Life Extension Values Clarification Survey

September/October 2006 Comments

Num Comments Date
837 What about Pantheism for #26? 2006-09-01 13:37:13
846 I am 26 years old and the idea of Cryonics preserving my body for a possible awakening in a near or distant future has always intrigued me. I have always been somewhat of a futurist and the idea of being able to leapfrog into the future, however uncertain, is worth a shot. Recently I have been diagnosed with a treatable but dangerous medical condition. Since this diagnosis and going through the stages of of denial, fear, anger and acceptance I have also taken a closer look at God and the idea of Cryonics. There is much in life I want to accomplish but more importantly, there is much in my youth I do not want to be robbed of. I am still undecided whether "freezing" myself in an attempt to awaken in the future reveals a lack of spiritual faith on my part or a move to try and "cheat" death. I fear death, as I fear the unknown, but I also love life. If I were to ever need a heart transplant, I would go through with it to preserve my life, so I perhaps cryonics could be seen as a life and time transplant to the future. God has given me life and wants us all to cherish what he has given us. All I can say is I am a firm believer of God as my maker, Jesus as my savior and possibly Cryonics as my future. The only concerns I have is what happens to my soul. The unique essence that makes I grow uneasy when I hear of procedures such as "mind transfer" or the download/upload of memories and personality. A copy of me is not me but an impostor who thinks he is me. Someday memories and personality may be able to be transferred and copied but my unique soul can never be copied or split or shared. I support cryonics for the possiblity that it will in fact be "me" waking up in a future to continue my life. 2006-09-05 12:28:57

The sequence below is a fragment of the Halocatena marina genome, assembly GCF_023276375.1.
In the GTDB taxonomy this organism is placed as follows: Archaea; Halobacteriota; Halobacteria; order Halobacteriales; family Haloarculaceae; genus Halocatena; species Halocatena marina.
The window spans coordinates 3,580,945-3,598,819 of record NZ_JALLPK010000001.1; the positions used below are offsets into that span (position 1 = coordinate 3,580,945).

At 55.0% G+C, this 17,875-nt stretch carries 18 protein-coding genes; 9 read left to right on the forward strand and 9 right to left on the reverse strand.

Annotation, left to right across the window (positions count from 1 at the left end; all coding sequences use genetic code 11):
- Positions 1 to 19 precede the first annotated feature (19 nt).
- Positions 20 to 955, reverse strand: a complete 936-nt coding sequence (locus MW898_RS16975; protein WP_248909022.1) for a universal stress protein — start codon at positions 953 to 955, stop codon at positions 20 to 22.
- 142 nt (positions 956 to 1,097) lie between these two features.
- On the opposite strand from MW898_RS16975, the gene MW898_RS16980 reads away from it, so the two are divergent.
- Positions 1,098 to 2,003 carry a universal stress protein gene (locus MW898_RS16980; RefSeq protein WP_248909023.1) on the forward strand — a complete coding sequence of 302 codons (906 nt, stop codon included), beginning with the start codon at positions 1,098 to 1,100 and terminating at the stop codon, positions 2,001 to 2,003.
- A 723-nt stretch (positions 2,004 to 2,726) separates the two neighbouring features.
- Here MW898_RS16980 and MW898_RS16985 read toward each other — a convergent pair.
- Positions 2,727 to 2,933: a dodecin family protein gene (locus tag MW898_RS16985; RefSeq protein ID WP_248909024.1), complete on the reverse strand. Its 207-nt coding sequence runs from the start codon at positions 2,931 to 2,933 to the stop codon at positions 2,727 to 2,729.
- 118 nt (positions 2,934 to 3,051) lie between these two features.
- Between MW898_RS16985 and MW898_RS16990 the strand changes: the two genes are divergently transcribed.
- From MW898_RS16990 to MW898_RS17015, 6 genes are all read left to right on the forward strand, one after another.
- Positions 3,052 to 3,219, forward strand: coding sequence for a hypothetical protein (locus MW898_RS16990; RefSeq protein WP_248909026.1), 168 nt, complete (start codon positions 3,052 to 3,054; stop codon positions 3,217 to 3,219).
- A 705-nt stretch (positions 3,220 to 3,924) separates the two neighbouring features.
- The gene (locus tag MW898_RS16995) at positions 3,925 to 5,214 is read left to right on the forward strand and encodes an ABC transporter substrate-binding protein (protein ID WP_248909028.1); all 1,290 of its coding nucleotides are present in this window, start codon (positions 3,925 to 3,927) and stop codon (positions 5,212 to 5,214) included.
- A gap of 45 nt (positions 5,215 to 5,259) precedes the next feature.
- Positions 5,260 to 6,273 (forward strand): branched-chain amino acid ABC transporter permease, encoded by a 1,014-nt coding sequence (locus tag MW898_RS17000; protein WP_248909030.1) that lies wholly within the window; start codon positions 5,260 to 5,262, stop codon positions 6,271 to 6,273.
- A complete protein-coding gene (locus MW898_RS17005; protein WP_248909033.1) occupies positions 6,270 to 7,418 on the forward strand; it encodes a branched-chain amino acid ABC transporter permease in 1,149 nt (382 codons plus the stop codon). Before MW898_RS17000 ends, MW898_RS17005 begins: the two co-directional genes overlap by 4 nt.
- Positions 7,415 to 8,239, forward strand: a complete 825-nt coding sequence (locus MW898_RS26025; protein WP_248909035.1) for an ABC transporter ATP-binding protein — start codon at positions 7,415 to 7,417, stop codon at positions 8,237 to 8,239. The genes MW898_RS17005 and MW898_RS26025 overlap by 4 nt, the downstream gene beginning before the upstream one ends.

847 Could you make your questions more specific, or give examples of situations? 2006-09-06 16:03:12